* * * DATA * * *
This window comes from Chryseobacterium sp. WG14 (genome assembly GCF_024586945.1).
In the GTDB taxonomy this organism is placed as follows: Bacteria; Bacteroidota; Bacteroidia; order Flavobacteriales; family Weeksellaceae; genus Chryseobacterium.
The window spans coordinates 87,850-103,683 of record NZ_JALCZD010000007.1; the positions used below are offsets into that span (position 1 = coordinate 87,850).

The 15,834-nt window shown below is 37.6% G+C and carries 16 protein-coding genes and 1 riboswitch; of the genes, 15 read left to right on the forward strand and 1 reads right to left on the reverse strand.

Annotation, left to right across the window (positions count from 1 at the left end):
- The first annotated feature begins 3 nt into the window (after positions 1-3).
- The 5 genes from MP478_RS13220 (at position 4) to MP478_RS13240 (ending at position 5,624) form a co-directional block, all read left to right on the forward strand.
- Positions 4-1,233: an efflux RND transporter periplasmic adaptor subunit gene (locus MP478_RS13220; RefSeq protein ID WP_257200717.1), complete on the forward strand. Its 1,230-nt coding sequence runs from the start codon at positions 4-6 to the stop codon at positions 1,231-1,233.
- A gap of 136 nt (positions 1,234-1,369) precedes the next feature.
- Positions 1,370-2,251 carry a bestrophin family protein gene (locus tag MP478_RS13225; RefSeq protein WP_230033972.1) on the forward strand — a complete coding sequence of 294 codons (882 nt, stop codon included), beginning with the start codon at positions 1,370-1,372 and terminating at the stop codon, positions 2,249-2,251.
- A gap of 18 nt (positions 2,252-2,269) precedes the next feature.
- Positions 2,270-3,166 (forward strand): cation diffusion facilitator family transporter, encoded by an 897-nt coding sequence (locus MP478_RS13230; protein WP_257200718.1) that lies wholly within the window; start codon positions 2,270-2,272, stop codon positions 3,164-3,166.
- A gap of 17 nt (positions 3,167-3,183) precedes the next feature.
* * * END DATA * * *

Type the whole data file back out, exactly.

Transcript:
This window comes from Chryseobacterium sp. WG14 (genome assembly GCF_024586945.1).
In the GTDB taxonomy this organism is placed as follows: Bacteria; Bacteroidota; Bacteroidia; order Flavobacteriales; family Weeksellaceae; genus Chryseobacterium.
The window spans coordinates 87,850-103,683 of record NZ_JALCZD010000007.1; the positions used below are offsets into that span (position 1 = coordinate 87,850).

The 15,834-nt window shown below is 37.6% G+C and carries 16 protein-coding genes and 1 riboswitch; of the genes, 15 read left to right on the forward strand and 1 reads right to left on the reverse strand.

Annotation, left to right across the window (positions count from 1 at the left end):
- The first annotated feature begins 3 nt into the window (after positions 1-3).
- The 5 genes from MP478_RS13220 (at position 4) to MP478_RS13240 (ending at position 5,624) form a co-directional block, all read left to right on the forward strand.
- Positions 4-1,233: an efflux RND transporter periplasmic adaptor subunit gene (locus MP478_RS13220; RefSeq protein ID WP_257200717.1), complete on the forward strand. Its 1,230-nt coding sequence runs from the start codon at positions 4-6 to the stop codon at positions 1,231-1,233.
- A gap of 136 nt (positions 1,234-1,369) precedes the next feature.
- Positions 1,370-2,251 carry a bestrophin family protein gene (locus tag MP478_RS13225; RefSeq protein WP_230033972.1) on the forward strand — a complete coding sequence of 294 codons (882 nt, stop codon included), beginning with the start codon at positions 1,370-1,372 and terminating at the stop codon, positions 2,249-2,251.
- A gap of 18 nt (positions 2,252-2,269) precedes the next feature.
- Positions 2,270-3,166 (forward strand): cation diffusion facilitator family transporter, encoded by an 897-nt coding sequence (locus MP478_RS13230; protein WP_257200718.1) that lies wholly within the window; start codon positions 2,270-2,272, stop codon positions 3,164-3,166.
- A gap of 17 nt (positions 3,167-3,183) precedes the next feature.